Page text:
December 2, 2012 at 5:49PM     
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PRO
Renovate urban properties
I often will keep the existing cabinets and make new doors, paint or stain them and pour a concrete the countertops in place. Very cheap to do and definitely changes the look. With the money you save... you can rip out all the tiles on the floors and backsplash and start again with a fresh look.
December 2, 2012 at 8:32PM   
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PRO
Renovate urban properties
I often will keep the existing cabinets and make new doors, paint or stain them and pour a concrete the countertops in place. Very cheap to do and definitely changes the look. With the money you save... you can rip out all the tiles on the floors and backsplash and start again with a fresh look.
December 2, 2012 at 8:34PM   
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PRO
Susan Jablon Mosaics
Hi Alicia!
Mid century modern is all about clean lines. You could replace the cabinet doors with something sleeker, more simple with straight lines. As far as the backsplash is concerned, subway tiles would be a good idea, although that pink accent is very traditional. Also, the color of the tiles doesn't seem quite right, especially if you're changing the countertops. I think a subway tile in a nice bright white would be perfect, or even a mix of white and stainless! Below are images of tile from our website. Notice the tiles are arranged in a 'stacked' layout rather than the traditional 'running brick' layout. I think the stacked design has more of an mcm feel.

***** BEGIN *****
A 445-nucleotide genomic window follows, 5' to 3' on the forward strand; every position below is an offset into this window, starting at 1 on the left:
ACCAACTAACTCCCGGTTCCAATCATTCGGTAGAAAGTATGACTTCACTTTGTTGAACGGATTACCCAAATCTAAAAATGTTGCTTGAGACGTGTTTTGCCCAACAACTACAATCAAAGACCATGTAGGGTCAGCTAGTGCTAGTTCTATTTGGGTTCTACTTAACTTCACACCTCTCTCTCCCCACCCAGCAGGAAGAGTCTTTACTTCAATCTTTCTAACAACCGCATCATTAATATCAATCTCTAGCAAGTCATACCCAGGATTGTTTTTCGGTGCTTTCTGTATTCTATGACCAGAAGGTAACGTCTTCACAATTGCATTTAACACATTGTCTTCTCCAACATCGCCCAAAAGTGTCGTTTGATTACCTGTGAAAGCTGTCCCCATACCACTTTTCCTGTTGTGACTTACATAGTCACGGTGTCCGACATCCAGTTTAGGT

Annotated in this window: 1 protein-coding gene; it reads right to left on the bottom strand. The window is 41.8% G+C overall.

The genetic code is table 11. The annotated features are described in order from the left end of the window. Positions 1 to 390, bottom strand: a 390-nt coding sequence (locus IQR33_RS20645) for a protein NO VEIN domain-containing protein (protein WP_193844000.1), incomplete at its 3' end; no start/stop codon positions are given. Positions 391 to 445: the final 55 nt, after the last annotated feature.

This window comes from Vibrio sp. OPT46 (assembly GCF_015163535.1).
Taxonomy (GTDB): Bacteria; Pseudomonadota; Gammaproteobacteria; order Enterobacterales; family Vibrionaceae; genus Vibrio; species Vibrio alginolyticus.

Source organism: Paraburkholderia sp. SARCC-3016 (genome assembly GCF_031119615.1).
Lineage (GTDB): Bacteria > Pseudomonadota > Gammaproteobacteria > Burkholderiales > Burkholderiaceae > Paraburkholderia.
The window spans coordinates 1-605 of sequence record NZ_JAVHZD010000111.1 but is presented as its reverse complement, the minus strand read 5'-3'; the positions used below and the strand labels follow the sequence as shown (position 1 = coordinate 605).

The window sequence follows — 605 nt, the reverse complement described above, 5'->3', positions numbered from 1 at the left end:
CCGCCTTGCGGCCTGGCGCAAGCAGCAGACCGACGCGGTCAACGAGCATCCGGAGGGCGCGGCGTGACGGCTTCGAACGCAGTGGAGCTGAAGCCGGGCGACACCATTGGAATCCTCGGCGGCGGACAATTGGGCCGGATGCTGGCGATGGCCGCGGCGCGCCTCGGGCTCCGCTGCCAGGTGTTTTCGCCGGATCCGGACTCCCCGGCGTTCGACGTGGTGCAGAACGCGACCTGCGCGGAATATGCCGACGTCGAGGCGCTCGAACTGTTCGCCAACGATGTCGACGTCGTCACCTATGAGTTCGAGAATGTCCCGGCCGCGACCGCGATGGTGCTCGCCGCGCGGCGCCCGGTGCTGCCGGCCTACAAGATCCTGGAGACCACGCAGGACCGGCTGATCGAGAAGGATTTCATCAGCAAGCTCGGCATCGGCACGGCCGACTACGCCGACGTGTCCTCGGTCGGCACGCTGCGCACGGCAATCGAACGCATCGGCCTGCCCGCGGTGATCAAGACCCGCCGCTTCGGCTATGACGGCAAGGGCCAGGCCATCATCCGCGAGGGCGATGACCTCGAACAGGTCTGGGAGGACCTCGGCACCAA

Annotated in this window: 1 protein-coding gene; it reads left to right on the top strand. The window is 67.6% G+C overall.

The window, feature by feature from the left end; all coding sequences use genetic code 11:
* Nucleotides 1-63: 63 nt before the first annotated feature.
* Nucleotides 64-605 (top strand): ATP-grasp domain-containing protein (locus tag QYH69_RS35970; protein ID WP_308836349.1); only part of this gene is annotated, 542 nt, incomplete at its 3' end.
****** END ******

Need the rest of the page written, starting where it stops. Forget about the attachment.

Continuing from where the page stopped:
December 3, 2012 at 8:53AM   
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Alicia Brown
Thanks Susan. You're right on both accounts. The more I think about it the more I think I have to replace the doors. Also, the colour of the tiles is terrible. A kind of pinky off white.
I really like the look you have suggested for the tiles. What seems a simple thing would have a big impact.
December 3, 2012 at 12:36PM   
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nevadan
In your kitchen, nothing goes with anything. Everything is nice, but everything is at odds with everything else. I wonder - what is the style of you house, and what is the style of your furnishings? Are you a cook, or is the kitchen just for show and for resale value? if I knew more, I could tell you what to do.
December 3, 2012 at 12:56PM   
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PRO
Susan Jablon Mosaics
It's so true! I think you'll be surprised at how just a handful of fairly simple changes can really bring everything together and help you to love your kitchen! Here's a link to the white tiles: http://www.susanjablon.com/4598497.html, the white/stainless blend was made using our amazing tile designer, a fun and easy tool for creating your very own custom tile blend!
December 3, 2012 at 1:14PM